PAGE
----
ETA: thanks to a commenter for reminding me to talk about removing the previous pieces of fabric.  This was really easy.  I scratched up one corner and pulled the whole thing off in one piece.  The starch rinsed right out of the fabric.  There was a film of starch left on the window, but it came off easily with water and a damp sponge.  I found the scratchy side of the sponge was useful for removing the bigger patches, which would then wipe right off with the spongy side.  A last spritz with window cleaner and they looked good as new.

.



* start tubes

Posted on April 14th, 2010 by maitreya. Filed under Home and Garden.


Grow Great Grub has an idea for simple seed starts in cardboard tubes.  I collected toilet paper and paper towel tubes (cut in half) since I saw the idea, and here they are all filled up.  You tie a little group together for some stability, and then just fill it with dirt.  No closing of the bottoms is required.  The dirt stays in fine.  I am very pleased with myself for thinking of (or rather, remembering that Martha Stewart thought of) using a cut off juice bottle top for a dirt funnel.  The wide-mouth juice bottles fit exactly perfectly into the tubes.

starts

The idea is that you can just transplant the whole tube and it breaks down pretty readily.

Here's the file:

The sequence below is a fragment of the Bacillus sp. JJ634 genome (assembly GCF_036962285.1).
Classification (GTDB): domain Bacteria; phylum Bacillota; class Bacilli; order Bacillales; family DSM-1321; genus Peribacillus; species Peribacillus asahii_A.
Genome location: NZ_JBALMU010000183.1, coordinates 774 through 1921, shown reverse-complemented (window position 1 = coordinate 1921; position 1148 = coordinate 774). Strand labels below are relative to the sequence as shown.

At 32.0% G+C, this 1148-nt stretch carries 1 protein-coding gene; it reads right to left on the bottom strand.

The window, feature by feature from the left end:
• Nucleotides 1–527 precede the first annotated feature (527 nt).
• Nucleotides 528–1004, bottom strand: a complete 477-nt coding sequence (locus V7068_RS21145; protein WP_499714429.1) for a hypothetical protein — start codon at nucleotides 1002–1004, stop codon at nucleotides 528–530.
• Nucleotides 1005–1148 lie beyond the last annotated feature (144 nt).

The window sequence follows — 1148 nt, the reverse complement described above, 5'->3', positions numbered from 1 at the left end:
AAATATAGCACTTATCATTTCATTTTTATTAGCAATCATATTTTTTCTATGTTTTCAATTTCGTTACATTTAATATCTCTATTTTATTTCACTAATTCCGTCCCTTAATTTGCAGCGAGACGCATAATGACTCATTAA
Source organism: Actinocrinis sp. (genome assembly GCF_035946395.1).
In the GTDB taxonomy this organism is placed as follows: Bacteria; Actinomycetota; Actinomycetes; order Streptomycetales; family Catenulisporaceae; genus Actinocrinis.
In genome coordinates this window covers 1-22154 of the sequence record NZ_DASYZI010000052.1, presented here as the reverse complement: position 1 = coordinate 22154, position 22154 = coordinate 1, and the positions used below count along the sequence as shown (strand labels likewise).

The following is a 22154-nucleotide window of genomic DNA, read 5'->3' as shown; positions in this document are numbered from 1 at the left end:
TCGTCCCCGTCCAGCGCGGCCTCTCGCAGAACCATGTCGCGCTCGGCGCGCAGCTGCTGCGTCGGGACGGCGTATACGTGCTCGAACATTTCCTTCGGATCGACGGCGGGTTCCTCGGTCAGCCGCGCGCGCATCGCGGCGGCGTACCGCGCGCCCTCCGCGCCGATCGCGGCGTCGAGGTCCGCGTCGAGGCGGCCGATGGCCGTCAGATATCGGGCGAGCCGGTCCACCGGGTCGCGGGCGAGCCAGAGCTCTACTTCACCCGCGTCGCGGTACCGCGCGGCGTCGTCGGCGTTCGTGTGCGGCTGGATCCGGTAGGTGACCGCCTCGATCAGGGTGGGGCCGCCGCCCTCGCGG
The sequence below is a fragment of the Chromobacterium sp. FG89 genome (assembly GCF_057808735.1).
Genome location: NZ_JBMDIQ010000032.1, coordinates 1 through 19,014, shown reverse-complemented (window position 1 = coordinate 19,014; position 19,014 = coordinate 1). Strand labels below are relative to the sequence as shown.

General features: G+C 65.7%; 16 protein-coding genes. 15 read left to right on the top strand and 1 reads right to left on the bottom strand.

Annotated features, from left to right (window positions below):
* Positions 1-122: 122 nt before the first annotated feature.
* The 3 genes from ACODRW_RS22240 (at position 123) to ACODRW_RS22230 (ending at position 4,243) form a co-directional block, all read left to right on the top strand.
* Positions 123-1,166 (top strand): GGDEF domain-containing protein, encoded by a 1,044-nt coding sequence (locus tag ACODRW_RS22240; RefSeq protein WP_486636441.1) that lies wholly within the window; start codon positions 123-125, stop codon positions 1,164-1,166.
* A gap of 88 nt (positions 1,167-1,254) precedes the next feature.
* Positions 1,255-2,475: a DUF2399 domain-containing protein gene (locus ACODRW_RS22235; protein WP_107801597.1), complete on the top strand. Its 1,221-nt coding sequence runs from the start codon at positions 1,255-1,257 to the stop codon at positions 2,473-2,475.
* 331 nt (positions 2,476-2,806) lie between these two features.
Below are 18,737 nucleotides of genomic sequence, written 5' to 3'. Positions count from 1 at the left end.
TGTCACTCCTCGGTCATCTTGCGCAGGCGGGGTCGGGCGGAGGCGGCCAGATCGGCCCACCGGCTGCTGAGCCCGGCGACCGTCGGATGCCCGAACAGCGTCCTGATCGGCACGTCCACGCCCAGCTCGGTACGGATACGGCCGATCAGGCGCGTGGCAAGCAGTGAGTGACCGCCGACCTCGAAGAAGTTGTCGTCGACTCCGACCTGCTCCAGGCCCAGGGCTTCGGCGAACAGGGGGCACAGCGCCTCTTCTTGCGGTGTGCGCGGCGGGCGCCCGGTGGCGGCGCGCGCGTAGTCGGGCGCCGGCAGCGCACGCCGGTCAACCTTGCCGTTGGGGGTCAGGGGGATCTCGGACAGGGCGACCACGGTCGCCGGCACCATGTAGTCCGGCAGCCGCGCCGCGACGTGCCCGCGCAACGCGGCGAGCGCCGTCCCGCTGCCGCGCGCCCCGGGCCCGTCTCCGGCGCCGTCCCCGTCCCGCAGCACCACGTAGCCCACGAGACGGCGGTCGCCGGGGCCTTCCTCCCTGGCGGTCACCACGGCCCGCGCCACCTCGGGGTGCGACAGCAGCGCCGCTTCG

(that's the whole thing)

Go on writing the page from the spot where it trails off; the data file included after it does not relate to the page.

I’m a little late with the starts, but I’ve got eggplant, poblano peppers, pattypan squash, lemon cucumbers, normal cucumbers, yellow pear tomatoes, beefsteak tomatoes, zucchini, and pumpkin.

.



* ugly quilt near miss

Posted on April 11th, 2010 by maitreya. Filed under Sewing/Fabric Crafts.


My friend Becket is having another baby soon, so I’ve been working on a baby quilt (previous baby quilt+instructions).  The other day she posted this picture of carpet samples for the kids’ room redecoration:

dsc_0272

Here’s what my crazy brain did: carpet blocks…they look like quilt blocks…a carpet-themed baby quilt!  It would be greens and browns and the squares would all have different textures.  Babies like feeling different textures, right?  And it turns out I have quite a few fabrics that fit this theme.  Some time while I was cutting them into tiny squares, I realized that I was making the Ugliest Baby Quilt Ever.

uglyblocks

I’m happy to say that the next version is much nicer (and I’ll post it once I mail it off).

But the question remains: what to do with these guys?

.



* tissue box cover

Posted on April 10th, 2010 by maitreya. Filed under Sewing/Fabric Crafts.